Airman Chamara Nuwan Dharmawardena, who had given up his early athletic career after witnessing a martial arts demonstration by a Japanese coach, will become the first ever Sri Lankan judoka to compete in the 120-year-old history of modern Olympic Games when he takes part in the men’s 73kg event at the forthcoming Rio 2016 Games.

Although the summer Olympic Games had begun way back in 1896, Sri Lanka sent its first contingent only in 1948 for the London Games.

The 1948 London Games enabled Sri Lanka to make a winning Olympic debut as Duncan White won the first medal for the country. Since then, Sri Lanka has taken part in all past 30 editions of Olympic Games.

Despite judo being an Olympic sport since 1964 Tokyo Games, no Lankan judokas has taken part. However, South Asian Games silver medallist Dharmawardena will break that hoodoo when he competes in the men’s 73kg event first round at the Rio 2016 Games next Monday (8).

Dharmawardena, who has excelled in several international meets, has proved his might with the Sri Lanka Air Force judo team. Having won the silver medal in his pet event at the last South Asian Games held in Guwahati early this year, the 24-year-old is looking forward for a place in the victory podium in Rio.

Identifying the talents of the emerging Lankan judoka, the National Olympic Committee of Sri Lanka arranged an international Olympic solidarity

scholarship for Dharmawardena with the assistance of the Ministry of Sports..

During his preparations for the Rio Olympics, Dharmawardena underwent a month-long IOC solidarity scholarship in Slovenia. He trained under Slovenian national champion turned coach Fabjan who had won national titles between 1977 and 1992 in the under 78kg weight category. A multiple champion of Slovenia, Yugoslavia and Austria, the 58-year-old world class coach has produced many international stars, including Olympic champion Urska Zolnir and European champion Rok Draksic.

“I have been training hard. The training I had in Slovenia was really good and it was a blessing for me to fine tune my techniques before the Olympics. I had been training alongside the Slovenian national champion who had finished sixth at the last 2012 Olympics. I feel I am in better shape now,” Dharmawardena said.

Dharmawardena has been an athlete at junior level. “I was studying at Jinaraja MV, Gampola and was competing in the 100m and 200m events. But a rare incident entirely changed my sports career,” he said.

Young Dharmawardena was in grade six when a judo coach from Japan had come to his school for a demonstration and a work shop.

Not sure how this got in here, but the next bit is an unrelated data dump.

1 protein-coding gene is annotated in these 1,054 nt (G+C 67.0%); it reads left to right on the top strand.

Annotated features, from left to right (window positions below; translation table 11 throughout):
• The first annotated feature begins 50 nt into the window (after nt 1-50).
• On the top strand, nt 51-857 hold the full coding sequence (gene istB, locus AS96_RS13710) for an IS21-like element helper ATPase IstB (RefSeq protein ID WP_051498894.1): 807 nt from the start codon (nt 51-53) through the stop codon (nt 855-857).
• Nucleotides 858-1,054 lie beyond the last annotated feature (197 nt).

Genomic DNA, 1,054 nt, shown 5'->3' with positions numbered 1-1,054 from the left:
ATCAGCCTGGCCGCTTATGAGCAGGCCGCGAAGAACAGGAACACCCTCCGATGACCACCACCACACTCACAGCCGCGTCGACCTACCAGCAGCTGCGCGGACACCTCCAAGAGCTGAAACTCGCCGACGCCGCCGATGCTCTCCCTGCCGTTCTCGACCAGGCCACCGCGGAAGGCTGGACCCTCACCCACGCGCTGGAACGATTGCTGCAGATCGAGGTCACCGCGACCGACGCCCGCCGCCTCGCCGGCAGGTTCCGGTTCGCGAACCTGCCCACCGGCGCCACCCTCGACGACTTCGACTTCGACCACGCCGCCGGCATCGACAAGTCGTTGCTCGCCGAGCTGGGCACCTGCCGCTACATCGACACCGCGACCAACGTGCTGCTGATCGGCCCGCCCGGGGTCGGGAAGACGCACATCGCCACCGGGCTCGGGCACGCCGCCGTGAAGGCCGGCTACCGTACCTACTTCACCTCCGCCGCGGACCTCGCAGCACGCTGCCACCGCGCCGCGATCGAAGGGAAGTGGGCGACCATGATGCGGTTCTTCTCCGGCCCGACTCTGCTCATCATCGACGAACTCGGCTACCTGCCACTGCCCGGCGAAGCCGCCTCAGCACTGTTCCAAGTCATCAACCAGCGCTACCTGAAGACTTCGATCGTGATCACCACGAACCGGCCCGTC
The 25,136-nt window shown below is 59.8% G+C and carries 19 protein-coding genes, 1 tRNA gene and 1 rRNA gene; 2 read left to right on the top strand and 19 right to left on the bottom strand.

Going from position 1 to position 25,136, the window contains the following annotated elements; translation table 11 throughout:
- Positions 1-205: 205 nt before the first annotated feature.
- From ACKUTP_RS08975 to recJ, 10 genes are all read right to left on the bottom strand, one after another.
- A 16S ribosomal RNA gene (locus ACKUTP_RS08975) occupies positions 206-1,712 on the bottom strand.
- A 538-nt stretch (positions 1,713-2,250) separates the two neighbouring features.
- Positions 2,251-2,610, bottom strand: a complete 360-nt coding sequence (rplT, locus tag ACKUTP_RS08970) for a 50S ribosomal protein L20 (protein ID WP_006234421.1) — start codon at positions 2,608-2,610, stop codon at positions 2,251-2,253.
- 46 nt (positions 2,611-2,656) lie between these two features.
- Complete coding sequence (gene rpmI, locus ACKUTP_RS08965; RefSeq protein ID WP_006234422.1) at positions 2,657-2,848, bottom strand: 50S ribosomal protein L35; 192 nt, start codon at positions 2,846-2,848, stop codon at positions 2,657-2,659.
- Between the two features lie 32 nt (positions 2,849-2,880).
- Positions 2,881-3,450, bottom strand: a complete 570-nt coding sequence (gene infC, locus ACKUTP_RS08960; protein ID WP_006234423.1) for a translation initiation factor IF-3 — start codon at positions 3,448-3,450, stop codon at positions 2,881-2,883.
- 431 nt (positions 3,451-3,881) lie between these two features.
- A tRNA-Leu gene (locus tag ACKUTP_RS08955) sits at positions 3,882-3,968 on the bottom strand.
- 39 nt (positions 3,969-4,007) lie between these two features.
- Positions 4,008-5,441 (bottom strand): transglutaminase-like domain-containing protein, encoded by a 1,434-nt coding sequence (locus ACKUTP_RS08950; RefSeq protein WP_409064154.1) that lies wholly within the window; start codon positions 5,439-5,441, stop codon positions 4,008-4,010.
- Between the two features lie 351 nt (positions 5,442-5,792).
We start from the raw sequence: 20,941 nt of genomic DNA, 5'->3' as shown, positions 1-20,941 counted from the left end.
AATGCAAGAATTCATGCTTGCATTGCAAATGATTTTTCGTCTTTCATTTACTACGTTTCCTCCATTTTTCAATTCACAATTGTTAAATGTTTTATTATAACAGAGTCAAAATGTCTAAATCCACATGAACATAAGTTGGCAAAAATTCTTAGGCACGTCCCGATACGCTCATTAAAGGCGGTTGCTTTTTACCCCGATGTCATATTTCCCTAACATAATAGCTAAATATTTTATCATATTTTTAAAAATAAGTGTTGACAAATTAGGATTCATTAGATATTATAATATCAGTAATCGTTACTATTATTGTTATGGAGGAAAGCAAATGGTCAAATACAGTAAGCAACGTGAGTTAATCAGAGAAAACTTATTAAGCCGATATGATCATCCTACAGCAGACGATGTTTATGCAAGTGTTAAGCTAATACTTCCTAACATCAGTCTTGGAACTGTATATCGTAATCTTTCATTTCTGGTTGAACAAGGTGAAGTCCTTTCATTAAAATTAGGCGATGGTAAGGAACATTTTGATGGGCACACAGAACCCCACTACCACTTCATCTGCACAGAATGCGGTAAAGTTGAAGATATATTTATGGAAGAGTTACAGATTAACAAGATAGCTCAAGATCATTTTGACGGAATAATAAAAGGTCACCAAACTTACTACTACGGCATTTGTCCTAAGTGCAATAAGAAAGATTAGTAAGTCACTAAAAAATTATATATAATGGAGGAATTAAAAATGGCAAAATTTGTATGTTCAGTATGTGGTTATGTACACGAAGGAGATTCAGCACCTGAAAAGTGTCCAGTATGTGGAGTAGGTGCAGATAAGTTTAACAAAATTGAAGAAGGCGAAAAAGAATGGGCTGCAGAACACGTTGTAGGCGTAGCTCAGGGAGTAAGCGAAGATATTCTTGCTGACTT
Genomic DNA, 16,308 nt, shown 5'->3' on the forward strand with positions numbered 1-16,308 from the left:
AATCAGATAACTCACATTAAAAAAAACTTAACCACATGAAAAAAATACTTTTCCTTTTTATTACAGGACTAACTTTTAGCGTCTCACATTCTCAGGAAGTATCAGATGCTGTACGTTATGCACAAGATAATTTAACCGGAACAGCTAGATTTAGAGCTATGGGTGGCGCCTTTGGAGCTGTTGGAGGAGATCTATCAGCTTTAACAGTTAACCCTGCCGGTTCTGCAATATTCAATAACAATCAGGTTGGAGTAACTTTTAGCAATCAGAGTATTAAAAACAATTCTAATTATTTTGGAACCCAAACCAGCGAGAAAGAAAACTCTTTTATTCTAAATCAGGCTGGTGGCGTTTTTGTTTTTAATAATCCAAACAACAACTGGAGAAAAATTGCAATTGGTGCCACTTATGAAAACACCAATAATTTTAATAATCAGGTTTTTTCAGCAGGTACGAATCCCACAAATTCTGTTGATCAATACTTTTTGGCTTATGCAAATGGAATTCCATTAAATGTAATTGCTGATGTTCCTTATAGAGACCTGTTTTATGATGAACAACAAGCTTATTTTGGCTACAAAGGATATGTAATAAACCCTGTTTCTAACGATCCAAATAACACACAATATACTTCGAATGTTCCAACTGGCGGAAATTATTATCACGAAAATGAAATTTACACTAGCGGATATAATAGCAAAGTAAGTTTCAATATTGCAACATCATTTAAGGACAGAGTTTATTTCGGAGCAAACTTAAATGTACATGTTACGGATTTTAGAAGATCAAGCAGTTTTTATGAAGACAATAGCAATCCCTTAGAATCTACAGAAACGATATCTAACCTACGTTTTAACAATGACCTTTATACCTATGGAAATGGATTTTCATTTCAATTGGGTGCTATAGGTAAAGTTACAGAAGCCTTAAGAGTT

“I had been attending athletic practices then. But my schoolmates told me that a Japanese judo coach is coming to conduct an exhibition session. I just went to have a look and not to take part,” he said. But Dharmawardena, in his early teens then, had been greatly impressed merely by witnessing the demonstration and had ultimately given up sprinting to turn to judo. “I liked the sport very much. I was highly impressed by the Japanese coach. From that day onwards, judo has been my passion,” he added.

Dharmawardena has already underlined his supremacy in domestic competitions by winning the Sri Lanka Open Championship on four successive years and his 73kg category on five successive years.

Asked about the key to his success as a judoka, the 25-year-old from Gampola said it was hard work and dedication that had elevated him to this level. “You cannot look for shortcuts to success. If you are to succeed as a judoka, you have to concentrate fully on the sport, work hard and should be willing to make a lot of sacrifices,” said Dharmawardena, adding that there are no instant recipes to success. “Only hard training and determination would take you towards success,” he said.

Dharmawardena, is still being coached by his school coach Amal Ratnayake, and is extremely happy that he was able to create history. “Competing at Olympics has been my dream.

Now that I have got that opportunity, I want to make the best use of it and make my country proud. The NOC supported me to fulfill my dream and I will do my best,” he added.

The Lankan judo champion is keen to get intensive training under an international coach after the Rio Games to keep his medal chances alive at the 2020 Olympics in Tokyo. “The training I had in Slovenia helped me a lot.

The coaches there were of the opinion that they could have put me in better shape if I had come there much earlier. One month’s time is hardly enough to produce an Olympic medallist. If I could get at least six to 10 months training before the next Olympics, I could definitely become a medal prospect,” Dharmawardena said.

“I am keen to master judo further, get the right guidance and fine tune my technique more. If I could train under an international coach, preferably in Slovenia, in my lead up to 2020 Olympics, I could definitely win a medal,” he concluded. 

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